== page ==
Question: compare and contrast ‘My Two Lives” by Jhumpa Lahiri and “Mother Tongue” by Amy Tan
Narrator’s voice, emotions, and experiences
Lahiri narrates her story in a bitter tone and it seems she is humiliated about her ancestry because she tries to keep it a secret from her American friends. Even in her adult life, she considers her parents to be a constant reminder that she is an impostor in a foreign country (Lahiri). This is in contrast to Amy Tan as she tells her story in an eager manner as she values the diversity of the languages and the power languages have in evoking emotions, simple truths, visual images and even complex ideas. She is fascinated by language and even resolves to pursue a career of being an author despite performing averagely in her English language tests (Tan). Both Lahiri and Amy had it tough while they were growing up in the foreign society but Lahiri hid her origin from her friends and even regrets the time she spent with her family on vacation to India instead of going to Sunday school and learning to ice-skate like her friends. However, Amy Tan is sympathetic with her mother and does not consider herself superior to her mother just because she can speak English fluently but seeks to help her out in her conflicts like the CAT scan in the hospital (Tan).
The difference each narrator has with her parents
Amy has a close relationship with her mother and is supportive of her in instances that require her language proficiency. She even talks to her mother in her language and sometimes she admits it happens automatically. When she seeks to publish a book, she says she feels she succeeded in her writing when her mother read her book and told her it was “easy to read” (Tan). Lahiri on the other hand feels her parents are a hindrance in her life as she hates the way they dress, their constant menu of dal and rice, and even she is ashamed of the enthusiasm her American friends that had never been to India showed when they attended her wedding in Calcutta. She even terms her parents as an anchor that will set her free when they die and then she can assent to being American (Lahiri).
What similar challenges did both writers have growing up and balancing two languages and cultures?
Lahiri and Amy had the challenge of their parents not being fluent in speaking English limiting their understanding of the language. They felt shame that their parents could not speak English fluently and often conversed in their native language in their house. This influences the immigrant children on achievement tests. Another challenge is the lack of parental support in learning new language but instead views the person as an outsider and this is evidenced when Lahiri is told by her parents that she will never be an American no matter how hard she tried (Lahiri).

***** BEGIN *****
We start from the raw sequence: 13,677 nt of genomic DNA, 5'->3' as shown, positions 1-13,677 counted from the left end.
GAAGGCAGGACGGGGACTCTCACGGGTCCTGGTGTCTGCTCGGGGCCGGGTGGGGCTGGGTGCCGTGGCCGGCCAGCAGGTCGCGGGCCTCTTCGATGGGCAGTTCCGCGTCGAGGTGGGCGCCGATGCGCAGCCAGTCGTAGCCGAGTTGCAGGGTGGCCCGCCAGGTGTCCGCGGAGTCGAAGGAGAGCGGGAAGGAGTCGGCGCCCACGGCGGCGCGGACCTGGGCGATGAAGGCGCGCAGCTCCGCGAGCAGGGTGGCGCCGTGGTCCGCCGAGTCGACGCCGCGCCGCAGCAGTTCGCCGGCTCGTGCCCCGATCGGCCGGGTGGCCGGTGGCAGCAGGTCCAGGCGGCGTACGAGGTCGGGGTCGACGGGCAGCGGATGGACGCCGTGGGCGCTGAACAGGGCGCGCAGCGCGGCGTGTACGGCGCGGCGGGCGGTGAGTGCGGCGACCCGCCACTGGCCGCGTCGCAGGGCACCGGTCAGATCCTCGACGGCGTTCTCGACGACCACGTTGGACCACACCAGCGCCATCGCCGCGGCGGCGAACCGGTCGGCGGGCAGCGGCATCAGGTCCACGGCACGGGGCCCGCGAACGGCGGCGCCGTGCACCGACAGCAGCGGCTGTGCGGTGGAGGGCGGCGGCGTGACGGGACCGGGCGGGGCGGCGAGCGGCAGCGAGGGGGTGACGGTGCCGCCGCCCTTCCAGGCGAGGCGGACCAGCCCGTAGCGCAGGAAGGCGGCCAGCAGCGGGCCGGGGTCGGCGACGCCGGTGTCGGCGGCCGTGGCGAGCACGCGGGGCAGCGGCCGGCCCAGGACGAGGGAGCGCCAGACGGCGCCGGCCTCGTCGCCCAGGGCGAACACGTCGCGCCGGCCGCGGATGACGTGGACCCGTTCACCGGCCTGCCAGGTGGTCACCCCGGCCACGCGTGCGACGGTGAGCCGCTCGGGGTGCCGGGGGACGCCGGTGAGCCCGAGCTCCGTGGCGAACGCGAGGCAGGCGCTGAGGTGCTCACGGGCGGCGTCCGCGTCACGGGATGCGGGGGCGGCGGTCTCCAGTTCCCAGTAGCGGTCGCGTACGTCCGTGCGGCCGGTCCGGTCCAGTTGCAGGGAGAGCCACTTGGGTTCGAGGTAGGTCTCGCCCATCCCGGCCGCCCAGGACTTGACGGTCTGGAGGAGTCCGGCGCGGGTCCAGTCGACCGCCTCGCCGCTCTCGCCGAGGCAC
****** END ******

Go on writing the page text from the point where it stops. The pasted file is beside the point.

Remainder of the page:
The differences apparent between the two stories and lessons learned
In Amy’s story, it seems she is raised by a single mother as the whole story revolves around her and her mother and the experiences they underwent through together. Also the story of Amy shows a strong bonding between mother and child despite their differences in English language skills and Amy seems to get satisfaction when she realizes her mother understands her (Tan). Lahiri on the other had seems to be raised in a family of two parents but she does not appreciate who they are and she hates their way of life from dressing, what they eat, the music they listen to and the insistence they speak Bengali in their home. This makes her even angrier and sees that only the death of her parents, who she terms as an anchor, can separate her from her origin (Lahiri).
The morals of the story is that people should appreciate their traditions as they make them who they are and once someone embraces this truth, their life will be fulfilling. Lahiri lives her life being ashamed of her origins and this makes it difficult for her to relate with her kids. Amy Tan who has embraced her origins is joyous and even admits that they use “broken English” as an intimate language with her husband (Tan).
Lahiri, Jhumpa. “My Two Lives.” In Newsweek Magazine., 5 mar. 2006. Web. 29 Sep 2012.
Tan, Amy. “Mother Tongue.” In G. Sibylle (Ed.). Composing Identity through Language, Culture, Technology and the Environment. 2nd Ed. 2005.